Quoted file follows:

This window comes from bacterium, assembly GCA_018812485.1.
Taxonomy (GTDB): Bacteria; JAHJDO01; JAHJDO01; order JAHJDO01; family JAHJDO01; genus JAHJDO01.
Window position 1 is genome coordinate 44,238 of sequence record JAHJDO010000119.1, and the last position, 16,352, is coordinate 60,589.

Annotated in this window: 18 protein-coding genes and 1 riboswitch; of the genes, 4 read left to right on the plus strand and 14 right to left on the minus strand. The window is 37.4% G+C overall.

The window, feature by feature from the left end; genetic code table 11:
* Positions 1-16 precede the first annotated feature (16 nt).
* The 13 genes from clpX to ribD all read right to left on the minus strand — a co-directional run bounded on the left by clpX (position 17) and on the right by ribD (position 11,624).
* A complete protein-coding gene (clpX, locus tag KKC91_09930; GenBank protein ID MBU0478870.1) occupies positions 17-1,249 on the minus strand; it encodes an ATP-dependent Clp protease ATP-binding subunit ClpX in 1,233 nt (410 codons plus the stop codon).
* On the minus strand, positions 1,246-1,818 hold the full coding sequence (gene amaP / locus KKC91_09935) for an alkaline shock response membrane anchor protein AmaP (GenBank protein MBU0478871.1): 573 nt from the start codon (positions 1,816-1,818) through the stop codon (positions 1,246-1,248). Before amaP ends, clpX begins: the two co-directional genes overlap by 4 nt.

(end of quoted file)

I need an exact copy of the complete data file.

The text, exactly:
This window comes from bacterium, assembly GCA_018812485.1.
Taxonomy (GTDB): Bacteria; JAHJDO01; JAHJDO01; order JAHJDO01; family JAHJDO01; genus JAHJDO01.
Window position 1 is genome coordinate 44,238 of sequence record JAHJDO010000119.1, and the last position, 16,352, is coordinate 60,589.

Annotated in this window: 18 protein-coding genes and 1 riboswitch; of the genes, 4 read left to right on the plus strand and 14 right to left on the minus strand. The window is 37.4% G+C overall.

The window, feature by feature from the left end; genetic code table 11:
* Positions 1-16 precede the first annotated feature (16 nt).
* The 13 genes from clpX to ribD all read right to left on the minus strand — a co-directional run bounded on the left by clpX (position 17) and on the right by ribD (position 11,624).
* A complete protein-coding gene (clpX, locus tag KKC91_09930; GenBank protein ID MBU0478870.1) occupies positions 17-1,249 on the minus strand; it encodes an ATP-dependent Clp protease ATP-binding subunit ClpX in 1,233 nt (410 codons plus the stop codon).
* On the minus strand, positions 1,246-1,818 hold the full coding sequence (gene amaP / locus KKC91_09935) for an alkaline shock response membrane anchor protein AmaP (GenBank protein MBU0478871.1): 573 nt from the start codon (positions 1,816-1,818) through the stop codon (positions 1,246-1,248). Before amaP ends, clpX begins: the two co-directional genes overlap by 4 nt.